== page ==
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Re: On the Subject of Stockie Reproduction - Fingerlings

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2011/5/6 17:55
From Harrisburg
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My opinion is similar- that fingerlings can and do successfully reproduce, and some of those do successfully begin multi-generational lines. I was looking for an explanation to this apparent disparity between fish of the same genetics. It has been rumored that some strains of fingerlings are indeed more wild than others (in other states, at the least), which would help answer the questions that arise.

However, if fingerling populations are not actually different strains AND they do manage a population hold better than adult trout, then we can closer conclude that more detrimental variables lie in their time in the hatchery rather than their biology. One of the biggest differences to my eyes would be that fingerlings are often released in the fall and very early spring.

As Maurice chimed- more time in the stream, the better chance of success for both survival and reproduction.

Posted on: 2013/7/5 14:28


Re: On the Subject of Stockie Reproduction - Fingerlings

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2008/1/31 17:19
From Pretty much everywhere at some point, Thorndale today.
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Obviously this is highly complex, and the real answer is probably "all of the above", as there are a million different situations. Different strains over time, competing/interbreeding with different wild strains, etc.

But as for nature vs. nurture, I used to be in the nurture camp, but have changed my tune after reading a lot about this stuff. When hatcheries struggle to raise wild strains from eggs, that's not environment and conditioning. Same goes with the success of the stockies, there's a number of reports which show them not interbreeding and not surviving for more than a few generations. And reports of success with stocking wild strian fish.

Caveat being that every single study is narrow in focus. This particular stocked strain paired with this particular wild strain in this particular stream. There's too many possible combinations, and not nearly enough studies. So you never say never. And I don't doubt that some states/hatcheries use more viable fish than others, or that some wild strains may be more likely to interbreed with them.

But my "general"/"most of the time" position, until proven otherwise, is that the BIOLOGY of stockies has changed considerably enough to significantly handicap any population they may seed, and significantly reduce interbreeding with existing wild populations. Thus, in the total absence of other fish, yeah, perhaps they could seed a new population. But when conditions allow, wild trout will typically be there. And if left to their own devices, those wild populations will outcompete stocked strains of the same species. It would require a long time of isolation for the stocked strains to get back to enough viability to outcompete wild strains.

So, case of the Little J. Did fingerlings reproduce? Yep, I'm sure some did. Was the current population seeded by them? No, I have grave doubts that there's much influence on today's population from the stockies. Wild populations always existed there, and this strain likely didn't interbreed with stockies much, and outcompeted the stockies. Hence, stop the stocking, and stocked strains die out, wild strains thrive.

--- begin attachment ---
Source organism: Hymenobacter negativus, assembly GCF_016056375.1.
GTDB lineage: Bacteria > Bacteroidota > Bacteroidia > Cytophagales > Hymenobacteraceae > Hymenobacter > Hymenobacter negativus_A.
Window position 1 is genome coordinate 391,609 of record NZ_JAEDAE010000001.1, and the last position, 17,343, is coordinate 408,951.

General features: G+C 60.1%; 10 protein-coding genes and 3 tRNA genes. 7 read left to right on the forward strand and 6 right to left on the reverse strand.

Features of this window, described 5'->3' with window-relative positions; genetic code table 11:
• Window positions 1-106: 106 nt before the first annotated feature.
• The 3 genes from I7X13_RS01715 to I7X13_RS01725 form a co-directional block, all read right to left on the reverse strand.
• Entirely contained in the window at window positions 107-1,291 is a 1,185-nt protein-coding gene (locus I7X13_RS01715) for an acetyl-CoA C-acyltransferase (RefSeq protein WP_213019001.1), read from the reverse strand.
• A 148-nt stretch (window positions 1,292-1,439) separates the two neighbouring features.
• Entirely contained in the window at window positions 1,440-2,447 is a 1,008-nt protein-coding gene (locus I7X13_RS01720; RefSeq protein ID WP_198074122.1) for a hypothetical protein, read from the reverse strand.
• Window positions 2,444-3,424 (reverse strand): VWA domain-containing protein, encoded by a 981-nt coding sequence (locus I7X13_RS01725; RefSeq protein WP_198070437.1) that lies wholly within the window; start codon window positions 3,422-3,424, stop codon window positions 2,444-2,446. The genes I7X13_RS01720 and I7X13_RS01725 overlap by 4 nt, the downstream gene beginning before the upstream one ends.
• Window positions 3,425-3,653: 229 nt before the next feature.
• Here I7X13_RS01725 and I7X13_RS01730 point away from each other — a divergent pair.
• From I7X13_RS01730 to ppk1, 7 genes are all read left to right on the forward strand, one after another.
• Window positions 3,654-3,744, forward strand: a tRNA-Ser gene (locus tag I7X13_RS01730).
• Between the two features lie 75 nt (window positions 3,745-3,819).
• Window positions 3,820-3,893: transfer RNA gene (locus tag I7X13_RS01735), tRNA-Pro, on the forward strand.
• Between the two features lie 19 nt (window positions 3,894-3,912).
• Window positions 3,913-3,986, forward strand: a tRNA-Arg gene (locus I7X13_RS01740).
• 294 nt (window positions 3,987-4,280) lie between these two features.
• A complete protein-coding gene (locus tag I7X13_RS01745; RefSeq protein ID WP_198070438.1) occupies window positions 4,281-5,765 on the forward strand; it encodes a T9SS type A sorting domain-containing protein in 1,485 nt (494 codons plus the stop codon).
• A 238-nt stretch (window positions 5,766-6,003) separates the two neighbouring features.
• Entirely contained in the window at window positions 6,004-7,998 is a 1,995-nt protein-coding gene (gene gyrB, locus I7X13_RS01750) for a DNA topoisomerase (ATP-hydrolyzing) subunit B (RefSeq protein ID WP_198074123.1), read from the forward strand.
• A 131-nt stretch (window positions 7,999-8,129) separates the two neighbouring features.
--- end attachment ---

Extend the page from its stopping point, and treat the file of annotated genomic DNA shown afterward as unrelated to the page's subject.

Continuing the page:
Same goes for the Letort. There were some wild fish all along. When conditions became ripe for trout, it was the wild populations which took off. On the lower end, there may well be a different strain than the upper end. It could be that stocked genetics took hold here, but I find it more likely that it's a different wild strain which colonized it.

Posted on: 2013/7/5 14:49


Re: On the Subject of Stockie Reproduction - Fingerlings

Joined:
2011/5/6 17:55
From Harrisburg
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I, like you, find the subject fascinating and wish there was more literature on it (and, compared to many fields of biology, it's near academic!)

Definitely have to agree that it's the wilds that must be given the vast benefit of the doubt for repopulation credit, unless proven otherwise. The articles I was reading, however, were giving a different idea that seemed counter to the established wisdom.

Posted on: 2013/7/5 16:42


Re: On the Subject of Stockie Reproduction - Fingerlings

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2006/11/2 8:50
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It's really not complicated.

Which strain of trout should you use when your goal is establishing a new population of trout:

1) Wild strain trout?

2) Hatchery strain trout?

It's kind of like the question of what tool to use for driving a nail?

1) Hammer?

2) Pliers?

It might be possible drive a nail with a pliers. But... well, you know.

Use the appropriate tool for the job.

Posted on: 2013/7/5 17:20


Re: On the Subject of Stockie Reproduction - Fingerlings

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2011/5/6 17:55
From Harrisburg
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Absolutely! I haven't yet found any information that PA actually uses hammers for that purpose, however. My impression right now is a one-strain-fits-all attitude regarding state fish in hatcheries

Posted on: 2013/7/6 10:09


Re: On the Subject of Stockie Reproduction - Fingerlings
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2006/9/9 9:29
From Monessen, PA
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The natural environment will "re-select," if you want to call it that, for adaptable blood-lines.

Posted on: 2013/7/6 11:40
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Peace, Tony



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